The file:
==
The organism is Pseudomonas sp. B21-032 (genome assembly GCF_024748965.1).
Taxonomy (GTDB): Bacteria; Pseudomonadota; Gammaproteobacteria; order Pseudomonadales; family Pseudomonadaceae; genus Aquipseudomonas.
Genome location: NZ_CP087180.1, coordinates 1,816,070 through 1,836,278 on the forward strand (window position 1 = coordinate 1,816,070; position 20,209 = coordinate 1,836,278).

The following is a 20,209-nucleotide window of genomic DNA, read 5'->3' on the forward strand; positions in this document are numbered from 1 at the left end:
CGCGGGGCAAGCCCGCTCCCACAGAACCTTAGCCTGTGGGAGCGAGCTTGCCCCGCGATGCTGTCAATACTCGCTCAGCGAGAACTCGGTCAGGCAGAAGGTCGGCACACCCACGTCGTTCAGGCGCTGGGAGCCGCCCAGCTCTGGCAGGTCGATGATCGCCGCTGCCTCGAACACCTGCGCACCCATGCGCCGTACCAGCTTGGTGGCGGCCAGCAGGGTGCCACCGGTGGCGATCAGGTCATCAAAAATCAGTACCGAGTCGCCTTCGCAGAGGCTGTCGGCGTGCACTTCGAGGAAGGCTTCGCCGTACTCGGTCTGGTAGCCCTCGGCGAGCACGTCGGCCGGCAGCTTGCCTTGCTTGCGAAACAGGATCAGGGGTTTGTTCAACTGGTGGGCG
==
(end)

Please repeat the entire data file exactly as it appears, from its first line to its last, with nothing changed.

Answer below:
The organism is Pseudomonas sp. B21-032 (genome assembly GCF_024748965.1).
Taxonomy (GTDB): Bacteria; Pseudomonadota; Gammaproteobacteria; order Pseudomonadales; family Pseudomonadaceae; genus Aquipseudomonas.
Genome location: NZ_CP087180.1, coordinates 1,816,070 through 1,836,278 on the forward strand (window position 1 = coordinate 1,816,070; position 20,209 = coordinate 1,836,278).

The following is a 20,209-nucleotide window of genomic DNA, read 5'->3' on the forward strand; positions in this document are numbered from 1 at the left end:
CGCGGGGCAAGCCCGCTCCCACAGAACCTTAGCCTGTGGGAGCGAGCTTGCCCCGCGATGCTGTCAATACTCGCTCAGCGAGAACTCGGTCAGGCAGAAGGTCGGCACACCCACGTCGTTCAGGCGCTGGGAGCCGCCCAGCTCTGGCAGGTCGATGATCGCCGCTGCCTCGAACACCTGCGCACCCATGCGCCGTACCAGCTTGGTGGCGGCCAGCAGGGTGCCACCGGTGGCGATCAGGTCATCAAAAATCAGTACCGAGTCGCCTTCGCAGAGGCTGTCGGCGTGCACTTCGAGGAAGGCTTCGCCGTACTCGGTCTGGTAGCCCTCGGCGAGCACGTCGGCCGGCAGCTTGCCTTGCTTGCGAAACAGGATCAGGGGTTTGTTCAACTGGTGGGCG